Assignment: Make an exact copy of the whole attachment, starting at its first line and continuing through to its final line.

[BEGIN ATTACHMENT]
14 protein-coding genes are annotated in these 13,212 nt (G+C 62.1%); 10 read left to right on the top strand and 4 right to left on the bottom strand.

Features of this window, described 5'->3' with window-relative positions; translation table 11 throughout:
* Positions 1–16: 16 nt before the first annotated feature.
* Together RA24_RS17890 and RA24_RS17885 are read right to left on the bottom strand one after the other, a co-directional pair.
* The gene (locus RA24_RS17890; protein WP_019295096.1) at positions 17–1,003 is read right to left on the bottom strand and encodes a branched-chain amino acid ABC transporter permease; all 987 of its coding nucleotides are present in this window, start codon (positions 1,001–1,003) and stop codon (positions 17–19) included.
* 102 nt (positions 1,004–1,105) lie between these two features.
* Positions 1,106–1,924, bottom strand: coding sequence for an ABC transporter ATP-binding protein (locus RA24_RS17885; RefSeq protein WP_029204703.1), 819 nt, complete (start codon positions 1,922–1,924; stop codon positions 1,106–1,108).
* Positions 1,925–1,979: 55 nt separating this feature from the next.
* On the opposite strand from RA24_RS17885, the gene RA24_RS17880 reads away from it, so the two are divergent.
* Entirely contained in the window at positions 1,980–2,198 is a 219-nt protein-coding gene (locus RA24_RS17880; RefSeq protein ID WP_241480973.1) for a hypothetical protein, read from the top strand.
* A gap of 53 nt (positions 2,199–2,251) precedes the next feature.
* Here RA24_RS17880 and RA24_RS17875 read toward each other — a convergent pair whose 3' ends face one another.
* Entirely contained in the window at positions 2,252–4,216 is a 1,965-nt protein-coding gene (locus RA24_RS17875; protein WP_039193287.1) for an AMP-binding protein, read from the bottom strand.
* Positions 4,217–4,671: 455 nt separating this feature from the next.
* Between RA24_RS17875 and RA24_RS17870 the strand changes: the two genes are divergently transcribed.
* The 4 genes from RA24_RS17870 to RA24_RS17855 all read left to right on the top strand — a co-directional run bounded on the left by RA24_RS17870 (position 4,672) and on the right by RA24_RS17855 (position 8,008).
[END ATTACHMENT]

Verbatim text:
14 protein-coding genes are annotated in these 13,212 nt (G+C 62.1%); 10 read left to right on the top strand and 4 right to left on the bottom strand.

Features of this window, described 5'->3' with window-relative positions; translation table 11 throughout:
* Positions 1–16: 16 nt before the first annotated feature.
* Together RA24_RS17890 and RA24_RS17885 are read right to left on the bottom strand one after the other, a co-directional pair.
* The gene (locus RA24_RS17890; protein WP_019295096.1) at positions 17–1,003 is read right to left on the bottom strand and encodes a branched-chain amino acid ABC transporter permease; all 987 of its coding nucleotides are present in this window, start codon (positions 1,001–1,003) and stop codon (positions 17–19) included.
* 102 nt (positions 1,004–1,105) lie between these two features.
* Positions 1,106–1,924, bottom strand: coding sequence for an ABC transporter ATP-binding protein (locus RA24_RS17885; RefSeq protein WP_029204703.1), 819 nt, complete (start codon positions 1,922–1,924; stop codon positions 1,106–1,108).
* Positions 1,925–1,979: 55 nt separating this feature from the next.
* On the opposite strand from RA24_RS17885, the gene RA24_RS17880 reads away from it, so the two are divergent.
* Entirely contained in the window at positions 1,980–2,198 is a 219-nt protein-coding gene (locus RA24_RS17880; RefSeq protein ID WP_241480973.1) for a hypothetical protein, read from the top strand.
* A gap of 53 nt (positions 2,199–2,251) precedes the next feature.
* Here RA24_RS17880 and RA24_RS17875 read toward each other — a convergent pair whose 3' ends face one another.
* Entirely contained in the window at positions 2,252–4,216 is a 1,965-nt protein-coding gene (locus RA24_RS17875; protein WP_039193287.1) for an AMP-binding protein, read from the bottom strand.
* Positions 4,217–4,671: 455 nt separating this feature from the next.
* Between RA24_RS17875 and RA24_RS17870 the strand changes: the two genes are divergently transcribed.
* The 4 genes from RA24_RS17870 to RA24_RS17855 all read left to right on the top strand — a co-directional run bounded on the left by RA24_RS17870 (position 4,672) and on the right by RA24_RS17855 (position 8,008).